I am not great at visualizing spaces I haven't seen so I can't say what I would do with your space, but thought it might be a little bit helpful to lay out my thinking on our similar space. If nothing else, I have bumped your thread up. ;)


 o
RE: 1885 Victorian-Kitchen Needs Your help!

Since I am no designer, I don't know if it's OK to have an eating table in the Mud Room or not from a design point, but I came up with something like this (with approximate dimensions) , assuming W/D moved to the P/R.

From Drop Box

From Drop Box

From Drop Box

I am not an expert but I think, for resale purposes, it might be possible to add seating to the peninsula if kitchen is opened to DR.


 o
RE: 1885 Victorian-Kitchen Needs Your help!

In the past 5 years I have remodeled several Victorian kitchens, two of them in houses on the Historic Register, one an 1890's log house -- that was interesting.

The interior oriented Victorian Kitchen was incredibly efficient. In fact, the only reason we now have outwardly oriented kitchens is that in the 1950s kitchens got smaller -- no room for a central work table. The trend now is back to inwardly oriented kitchens -- what do you think the central island is but the modern version of a Victorian work table.

Keep in mind that you are only going to remodel your kitchen once in your lifetime. Any effort you make to build a kitchen that is functional yet still retains and reflects the unique character of a Victorian era house will pay big dividends in your personal satisfaction.

Anyone can design and build the ubiquitous white on white kitchen with precisely aligned rows of matching cabinets and an acre of counter tops. Easy-peasy, and about as creative as a blank piece of paper. Yuk!!!!!

You have the space, the sense of history, and, I think, the creative bent to do it right. Stay away from kitchen designers for the moment. Talk to antiquarians. Go visit antique stores. Find out what Victorian kitchen furniture actually looked like. Find a working Hoosier cabinet and get a hands-on feel for how efficient and organized this "kitchen in a box" really was.

You're probably not going to use any of these antiques in an actual kitchen (they are all too small -- Americans are 1-1/2" taller than they were in 1900), but you will get the idea of what your cabinetry should look like.

Stay away from mechanical uniformity. Your cabinets should coordinate, but not be the same. Your kitchen should tall a story of how the kitchen evolved as grandma replaced the old wood stove with a gas range, and added this cabinet and that cabinet as the family grew, and incorporated this appliance and that implement as Victorian creativity and inventiveness produced the scads of labor-saving devices that we now take for granted.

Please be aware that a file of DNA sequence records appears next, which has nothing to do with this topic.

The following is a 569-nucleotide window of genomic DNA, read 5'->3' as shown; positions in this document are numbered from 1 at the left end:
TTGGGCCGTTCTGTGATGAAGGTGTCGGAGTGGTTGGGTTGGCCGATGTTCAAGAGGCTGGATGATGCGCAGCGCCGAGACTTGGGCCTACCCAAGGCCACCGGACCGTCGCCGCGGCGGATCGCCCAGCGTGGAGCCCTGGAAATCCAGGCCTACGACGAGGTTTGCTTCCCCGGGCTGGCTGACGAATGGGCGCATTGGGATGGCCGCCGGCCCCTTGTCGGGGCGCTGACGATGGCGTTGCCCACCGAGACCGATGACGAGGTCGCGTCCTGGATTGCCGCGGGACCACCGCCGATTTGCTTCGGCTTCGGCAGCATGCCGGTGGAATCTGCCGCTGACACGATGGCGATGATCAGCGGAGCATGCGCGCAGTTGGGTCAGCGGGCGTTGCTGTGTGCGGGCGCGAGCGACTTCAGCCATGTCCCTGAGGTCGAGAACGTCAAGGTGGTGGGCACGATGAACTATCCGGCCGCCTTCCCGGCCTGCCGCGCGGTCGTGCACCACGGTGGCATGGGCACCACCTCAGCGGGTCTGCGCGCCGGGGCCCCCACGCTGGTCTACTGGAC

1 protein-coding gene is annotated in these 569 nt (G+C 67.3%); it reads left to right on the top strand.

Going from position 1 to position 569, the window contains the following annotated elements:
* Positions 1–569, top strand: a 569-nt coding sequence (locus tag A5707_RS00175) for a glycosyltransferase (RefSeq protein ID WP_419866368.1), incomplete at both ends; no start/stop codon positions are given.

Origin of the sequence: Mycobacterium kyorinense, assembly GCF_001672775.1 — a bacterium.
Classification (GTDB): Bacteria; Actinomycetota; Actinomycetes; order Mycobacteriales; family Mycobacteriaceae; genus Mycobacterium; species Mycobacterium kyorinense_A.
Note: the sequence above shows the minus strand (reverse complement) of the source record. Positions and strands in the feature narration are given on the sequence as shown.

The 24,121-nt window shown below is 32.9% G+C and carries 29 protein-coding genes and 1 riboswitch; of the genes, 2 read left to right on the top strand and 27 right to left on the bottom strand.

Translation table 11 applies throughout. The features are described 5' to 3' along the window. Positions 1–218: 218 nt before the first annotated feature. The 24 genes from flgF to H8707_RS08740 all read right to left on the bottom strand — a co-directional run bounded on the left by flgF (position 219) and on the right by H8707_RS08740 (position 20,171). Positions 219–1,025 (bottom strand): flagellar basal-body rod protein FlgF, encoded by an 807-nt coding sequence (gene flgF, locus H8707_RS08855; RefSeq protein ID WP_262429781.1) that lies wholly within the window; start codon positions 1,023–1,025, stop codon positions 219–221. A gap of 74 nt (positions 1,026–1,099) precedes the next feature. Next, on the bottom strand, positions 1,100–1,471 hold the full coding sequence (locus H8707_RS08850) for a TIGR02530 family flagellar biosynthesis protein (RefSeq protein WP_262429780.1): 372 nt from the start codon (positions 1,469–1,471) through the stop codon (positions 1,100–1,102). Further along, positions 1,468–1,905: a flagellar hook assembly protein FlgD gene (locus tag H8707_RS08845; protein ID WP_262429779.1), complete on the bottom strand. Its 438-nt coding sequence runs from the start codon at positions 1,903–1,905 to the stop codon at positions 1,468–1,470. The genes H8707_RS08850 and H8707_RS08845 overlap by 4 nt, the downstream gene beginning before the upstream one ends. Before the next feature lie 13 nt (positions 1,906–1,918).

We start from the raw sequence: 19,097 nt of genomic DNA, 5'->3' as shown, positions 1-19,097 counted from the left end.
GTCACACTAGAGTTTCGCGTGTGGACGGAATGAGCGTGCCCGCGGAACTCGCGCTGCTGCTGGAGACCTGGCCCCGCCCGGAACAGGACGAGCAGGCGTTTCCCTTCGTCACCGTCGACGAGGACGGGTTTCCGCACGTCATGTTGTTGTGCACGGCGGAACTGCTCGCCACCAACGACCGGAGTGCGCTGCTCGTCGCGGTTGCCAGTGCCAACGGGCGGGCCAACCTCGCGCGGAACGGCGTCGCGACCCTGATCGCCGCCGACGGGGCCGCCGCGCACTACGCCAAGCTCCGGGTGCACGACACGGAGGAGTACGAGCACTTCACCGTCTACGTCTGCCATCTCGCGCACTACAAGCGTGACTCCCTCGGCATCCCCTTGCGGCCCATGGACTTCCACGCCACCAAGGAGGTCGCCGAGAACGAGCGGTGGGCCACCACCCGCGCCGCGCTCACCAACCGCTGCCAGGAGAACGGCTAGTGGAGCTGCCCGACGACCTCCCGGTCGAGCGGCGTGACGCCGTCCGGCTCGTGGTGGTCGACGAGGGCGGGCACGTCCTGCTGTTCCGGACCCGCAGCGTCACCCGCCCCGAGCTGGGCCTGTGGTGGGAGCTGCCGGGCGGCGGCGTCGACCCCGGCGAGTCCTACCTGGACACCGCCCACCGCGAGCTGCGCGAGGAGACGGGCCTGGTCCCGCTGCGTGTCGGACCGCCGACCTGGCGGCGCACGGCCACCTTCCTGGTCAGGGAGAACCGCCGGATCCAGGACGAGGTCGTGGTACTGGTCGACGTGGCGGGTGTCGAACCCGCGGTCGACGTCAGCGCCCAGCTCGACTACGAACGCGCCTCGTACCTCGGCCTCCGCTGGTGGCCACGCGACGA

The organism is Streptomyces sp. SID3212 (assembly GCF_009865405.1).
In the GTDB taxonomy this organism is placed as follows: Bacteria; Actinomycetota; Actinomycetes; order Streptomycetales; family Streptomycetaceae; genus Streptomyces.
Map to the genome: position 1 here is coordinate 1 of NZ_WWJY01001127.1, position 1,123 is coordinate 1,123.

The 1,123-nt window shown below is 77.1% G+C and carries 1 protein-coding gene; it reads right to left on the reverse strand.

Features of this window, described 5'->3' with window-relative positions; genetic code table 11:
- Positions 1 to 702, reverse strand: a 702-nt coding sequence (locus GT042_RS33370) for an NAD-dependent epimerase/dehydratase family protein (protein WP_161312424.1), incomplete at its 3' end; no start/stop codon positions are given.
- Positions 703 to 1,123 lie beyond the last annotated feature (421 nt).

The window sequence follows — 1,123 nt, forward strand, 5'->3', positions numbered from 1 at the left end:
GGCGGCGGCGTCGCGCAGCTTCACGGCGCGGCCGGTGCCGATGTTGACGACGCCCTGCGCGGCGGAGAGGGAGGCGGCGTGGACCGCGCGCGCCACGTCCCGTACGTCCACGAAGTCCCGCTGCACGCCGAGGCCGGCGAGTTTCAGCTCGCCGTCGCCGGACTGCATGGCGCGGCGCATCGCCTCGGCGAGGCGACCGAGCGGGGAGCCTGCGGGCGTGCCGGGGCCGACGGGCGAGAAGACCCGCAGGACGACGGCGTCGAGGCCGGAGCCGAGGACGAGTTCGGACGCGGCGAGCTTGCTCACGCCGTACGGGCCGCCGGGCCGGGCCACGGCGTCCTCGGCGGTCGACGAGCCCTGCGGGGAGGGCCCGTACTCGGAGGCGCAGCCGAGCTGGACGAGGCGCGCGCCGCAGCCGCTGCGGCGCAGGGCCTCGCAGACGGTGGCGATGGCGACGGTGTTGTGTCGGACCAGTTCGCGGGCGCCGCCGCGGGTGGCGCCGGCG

Take your time, think it through, stay faithful to the period, and plan it carefully. I guarantee you will be delighted with the results and with the oohs an aahs of your jealous neighbors.

Have fun with it. We do.

This post was edited by xxxxOldTimeCarpenter on Tue, May 28, 13 at 0:49


 o
RE: 1885 Victorian-Kitchen Needs Your help!

How nice to have your clearly knowledgeable, and wonderfully different input here, OldTimeCarpenter. I think a lot of people have never experienced a good introverted kitchen and don't realize how delightful they can be.

Nowadays, of course, most modern tract homes are still built with such limited space allocated to active living area that it's important to keep the kitchen combined visually. Plus, even if there isn't enough room to put a couple of cozy chairs in a corner for a second conversation area, stools at a kitchen counter can provide that.

FalParsi, your project sounds very exciting. Dining in another room would have a very different feeling than a sociable table right in the middle of the kitchen. But, it's intriguing and done right it might be absolutely wonderful. What does that space offer besides square footage? What would windows look out on? A glass door to the outside lead to? Sunshine what time of day? Do you have other, better access to a your private garden, or is this it? Or would it also need to be an inwardly oriented?

Just offhand, I'm imagining a new door between kitchen and dining room that would line up with the door to a new sitting/morning room (or?). A good designer could make it something very special and could make a strong design connection between the two spaces, but what would it take to make that room so special that you'd love to be there?


 o
RE: 1885 Victorian-Kitchen Needs Your help!

Folks, haven't been able to login till now.
Old Time Carpenter-Great link! Had an unfitted kitchen in prior house and think about it fondly. Would love to have a work table. I agree that the island concept has replaced the work table. Same thing; different name. You offer sage advice and lots to consider. I thank you for grounding me.
Crl-Your reply also has me thinking. Do we need 2 tables in 2 areas away from kitchen? DD says "what's the big deal? So you have to walk ten steps". The young! Glad to hear you use your D/R on a daily basis. I admit it would be an adjustment for us. It would be interesting to hear if anyone has used an ancillary room to the kitchen for eating even though they have a dining room.
Sena01-Thank you for the 3-d representations. Very kind of you to do so. I have limited visualization so I appreciate your help.
rosie-You raise great questions. The kitchen and dining room are separated from a siting room and living room. The dining room holds its own. We thought moving the dining room entry to the left rear wall of the kitchen would give a "look through" kitchen, mudroom, to the outdoors (assuming door in mudroom was moved to more of an alignment, as to see through these rooms) to a garden area. The afternoon sun/evening just looks wonderful from this perspective.
May I say that with regard to O.T. Carpenter's responses and while I do not like to engage in trend thinking, it appears that there is a movement to make kitchens less open (even closed, for goodness sake), i.e." inward oriented".
I hope if you or anyone else has opinions/advice to offer, please do so. Like OTCarpenter said-I am only going to do this one time in my life.


 o
RE: 1885 Victorian-Kitchen Needs Your help!

Forgive me for bumping my post but we really, really need your help. What do you think of having a kitchen with the table moved to a space off the kitchen? Does it seem ok to have 2 places for eating other than the kitchen? I am really stalled on this. Any help you can give would be so greatly appreciated! If you have any thoughts or know of a kitchen with this type of setup, would you kindly share your impressions? Thanks so much.
Here are the possibilities: